Exclamatory sentences are most effective when they're short, but you can also use them as compound-complex sentences:

  • Since you helped me when I was young and inspired me to be a writer, I'm dedicating my book to you!
  • Isabelle is always arguing because she's never satisfied with anything, so no one wants to talk to her anymore!
  • Now that the results are in and the judges have spoken, I can tell you that you won the contest!

Exclamatory sentences are often used in casual conversation and in written dialogue to show emotion, but they are not typically useful in academic or expository writing. In these more serious works, it's better to make your point with well-written declarative sentences instead.

Imperative Sentences

Imperative sentences tell someone to do something. These can be in the form of friendly advice, basic instructions or more forceful commands. Many imperative sentences end in periods, but some of the more forceful demands may end in an exclamation point to highlight the emotion. For example:

  • Please shut the door to keep out the bugs.
  • Turn left at the bridge.
  • Stop bothering me!

You'll find compound imperative sentences like this:

  • Put your phone away and listen to me!
  • There was an accident, but don't worry.
  • Please order me a soda or pick up a can for me.

Some examples of complex imperative sentences include:

  • Since Charlotte was up all night, please let her sleep this morning.
  • Don't ever interrupt me when I'm talking to a customer!
  • Hand the baby his bottle now that he's done playing.

And if you want to get more complicated, try out these compound-complex imperative sentences:

  • Please knock and ask to be invited in, unless there's an emergency.
  • As much as I'd like to help, I'm unavailable this afternoon, so ask Dylan instead.
  • Don't stay out too late or forget to call me, even if you're having fun.

You can identify an imperative sentence because it appears to be missing a subject. However, the command of each imperative is directed at you, making these sentences second-person. The subject of the sentence may be omitted, but it's called "you understood" because the reader is aware that each sentence could be written as "you do this" or "you do that."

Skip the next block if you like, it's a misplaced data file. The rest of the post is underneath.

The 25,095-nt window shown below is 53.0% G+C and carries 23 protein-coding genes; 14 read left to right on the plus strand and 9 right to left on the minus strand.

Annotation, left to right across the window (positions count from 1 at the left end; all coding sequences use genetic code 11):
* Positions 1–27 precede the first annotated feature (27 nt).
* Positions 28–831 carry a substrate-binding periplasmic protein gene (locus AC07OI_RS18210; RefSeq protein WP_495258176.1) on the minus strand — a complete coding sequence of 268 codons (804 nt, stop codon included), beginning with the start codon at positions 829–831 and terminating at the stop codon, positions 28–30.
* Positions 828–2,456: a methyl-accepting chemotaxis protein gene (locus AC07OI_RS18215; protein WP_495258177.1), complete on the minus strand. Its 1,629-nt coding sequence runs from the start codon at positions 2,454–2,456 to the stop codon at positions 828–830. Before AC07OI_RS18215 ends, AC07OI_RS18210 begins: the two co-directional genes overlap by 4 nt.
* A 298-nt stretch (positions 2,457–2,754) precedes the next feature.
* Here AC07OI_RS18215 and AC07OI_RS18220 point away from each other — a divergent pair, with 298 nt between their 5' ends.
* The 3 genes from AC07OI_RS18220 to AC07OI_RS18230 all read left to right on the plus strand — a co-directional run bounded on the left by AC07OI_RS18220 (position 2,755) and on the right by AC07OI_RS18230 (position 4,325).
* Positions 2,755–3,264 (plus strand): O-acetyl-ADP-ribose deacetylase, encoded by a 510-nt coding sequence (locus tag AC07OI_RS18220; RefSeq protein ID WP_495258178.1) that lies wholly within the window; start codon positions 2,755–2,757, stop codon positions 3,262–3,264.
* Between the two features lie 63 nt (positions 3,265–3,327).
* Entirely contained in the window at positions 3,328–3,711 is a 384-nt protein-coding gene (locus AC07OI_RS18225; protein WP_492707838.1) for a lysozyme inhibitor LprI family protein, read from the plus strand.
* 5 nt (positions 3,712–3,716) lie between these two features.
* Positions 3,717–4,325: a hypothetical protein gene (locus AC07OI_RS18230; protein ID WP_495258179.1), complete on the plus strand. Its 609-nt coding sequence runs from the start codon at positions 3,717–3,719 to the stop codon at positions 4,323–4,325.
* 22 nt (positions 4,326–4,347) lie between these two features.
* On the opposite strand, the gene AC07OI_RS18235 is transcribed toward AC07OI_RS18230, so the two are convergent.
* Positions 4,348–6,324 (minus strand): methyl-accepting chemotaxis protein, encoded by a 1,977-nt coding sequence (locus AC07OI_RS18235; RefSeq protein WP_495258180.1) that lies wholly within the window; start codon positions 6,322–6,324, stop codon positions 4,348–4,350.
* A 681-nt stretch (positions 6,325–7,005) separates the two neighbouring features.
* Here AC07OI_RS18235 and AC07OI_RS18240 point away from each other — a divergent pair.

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Using Different Sentence Types in Your Writing

Though declarative sentences are by far the most common sentence type, they can lead to dull writing if used exclusively. Take the following paragraph as an example:

I will show you how to make a snowflake. Paper snowflakes are easy to make and can even get addictive once you learn the techniques. The steps outlined below will help you get started.

All three of these sentences are declarative, so the piece begins to sound a little flat. By contrast, see what happens when a variety of sentence types are used instead:

Are you ready to learn how to make snowflakes? Paper snowflakes are easy to make, but be careful! They can get addictive once you learn the basic techniques. Follow the steps below to get started.

As you can see, the second paragraph used one of each of the sentence types, and the result is a more interesting piece. This is appropriate for writing with a casual, friendly tone, and in many works of creative writing. Be careful with more formal writing. In the case of expository writing, declarative sentences are the most appropriate choice.

Choosing the Right Type of Sentence

Using the right type of sentence in your writing depends on your intention. Decide what you want to say with the following guide:

  • To relay information or to answer a question, use a declarative sentence.
  • To ask a direct question, choose an interrogative sentence.
  • To tell someone what to do, use an imperative sentence.
  • To show extra emotion, use an exclamatory sentence (but use these sparingly).
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The Importance of Sentence Variety

Your writing will benefit from a clear understanding and correct usage of all four types of sentences. They'll help you make your point clear and avoid mixed messages in your writing. Learn more about the different parts of a sentence before you write your next paper. You can also check out additional examples of sentence variety.